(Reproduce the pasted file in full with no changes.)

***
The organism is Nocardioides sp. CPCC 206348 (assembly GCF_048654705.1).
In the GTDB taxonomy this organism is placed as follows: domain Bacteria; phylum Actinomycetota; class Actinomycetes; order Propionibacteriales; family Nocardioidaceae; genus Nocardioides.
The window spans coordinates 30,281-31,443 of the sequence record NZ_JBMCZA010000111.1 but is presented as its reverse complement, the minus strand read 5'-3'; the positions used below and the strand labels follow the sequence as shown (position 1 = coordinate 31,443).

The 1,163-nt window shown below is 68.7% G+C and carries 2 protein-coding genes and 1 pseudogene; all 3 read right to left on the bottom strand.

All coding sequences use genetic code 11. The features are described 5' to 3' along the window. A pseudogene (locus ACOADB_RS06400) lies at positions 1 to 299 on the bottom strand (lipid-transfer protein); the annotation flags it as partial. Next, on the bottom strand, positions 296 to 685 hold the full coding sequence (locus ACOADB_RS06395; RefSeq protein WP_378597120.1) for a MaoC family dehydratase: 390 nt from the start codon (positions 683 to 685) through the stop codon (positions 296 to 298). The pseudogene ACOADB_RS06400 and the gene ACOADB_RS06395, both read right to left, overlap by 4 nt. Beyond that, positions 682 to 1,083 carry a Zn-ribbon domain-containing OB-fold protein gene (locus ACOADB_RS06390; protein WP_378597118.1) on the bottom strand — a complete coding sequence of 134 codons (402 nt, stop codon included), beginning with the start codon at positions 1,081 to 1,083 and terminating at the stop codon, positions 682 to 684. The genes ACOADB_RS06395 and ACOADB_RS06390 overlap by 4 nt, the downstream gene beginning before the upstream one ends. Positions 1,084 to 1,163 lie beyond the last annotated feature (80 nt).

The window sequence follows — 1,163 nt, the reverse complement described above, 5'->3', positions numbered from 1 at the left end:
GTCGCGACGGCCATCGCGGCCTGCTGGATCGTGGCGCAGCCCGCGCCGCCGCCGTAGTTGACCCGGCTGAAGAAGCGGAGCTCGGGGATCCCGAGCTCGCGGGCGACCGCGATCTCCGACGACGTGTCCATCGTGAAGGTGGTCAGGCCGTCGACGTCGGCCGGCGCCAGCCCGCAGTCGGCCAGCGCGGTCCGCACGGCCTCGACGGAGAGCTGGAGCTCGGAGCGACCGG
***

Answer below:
The organism is Nocardioides sp. CPCC 206348 (assembly GCF_048654705.1).
In the GTDB taxonomy this organism is placed as follows: domain Bacteria; phylum Actinomycetota; class Actinomycetes; order Propionibacteriales; family Nocardioidaceae; genus Nocardioides.
The window spans coordinates 30,281-31,443 of the sequence record NZ_JBMCZA010000111.1 but is presented as its reverse complement, the minus strand read 5'-3'; the positions used below and the strand labels follow the sequence as shown (position 1 = coordinate 31,443).

The 1,163-nt window shown below is 68.7% G+C and carries 2 protein-coding genes and 1 pseudogene; all 3 read right to left on the bottom strand.

All coding sequences use genetic code 11. The features are described 5' to 3' along the window. A pseudogene (locus ACOADB_RS06400) lies at positions 1 to 299 on the bottom strand (lipid-transfer protein); the annotation flags it as partial. Next, on the bottom strand, positions 296 to 685 hold the full coding sequence (locus ACOADB_RS06395; RefSeq protein WP_378597120.1) for a MaoC family dehydratase: 390 nt from the start codon (positions 683 to 685) through the stop codon (positions 296 to 298). The pseudogene ACOADB_RS06400 and the gene ACOADB_RS06395, both read right to left, overlap by 4 nt. Beyond that, positions 682 to 1,083 carry a Zn-ribbon domain-containing OB-fold protein gene (locus ACOADB_RS06390; protein WP_378597118.1) on the bottom strand — a complete coding sequence of 134 codons (402 nt, stop codon included), beginning with the start codon at positions 1,081 to 1,083 and terminating at the stop codon, positions 682 to 684. The genes ACOADB_RS06395 and ACOADB_RS06390 overlap by 4 nt, the downstream gene beginning before the upstream one ends. Positions 1,084 to 1,163 lie beyond the last annotated feature (80 nt).

The window sequence follows — 1,163 nt, the reverse complement described above, 5'->3', positions numbered from 1 at the left end:
GTCGCGACGGCCATCGCGGCCTGCTGGATCGTGGCGCAGCCCGCGCCGCCGCCGTAGTTGACCCGGCTGAAGAAGCGGAGCTCGGGGATCCCGAGCTCGCGGGCGACCGCGATCTCCGACGACGTGTCCATCGTGAAGGTGGTCAGGCCGTCGACGTCGGCCGGCGCCAGCCCGCAGTCGGCCAGCGCGGTCCGCACGGCCTCGACGGAGAGCTGGAGCTCGGAGCGACCGG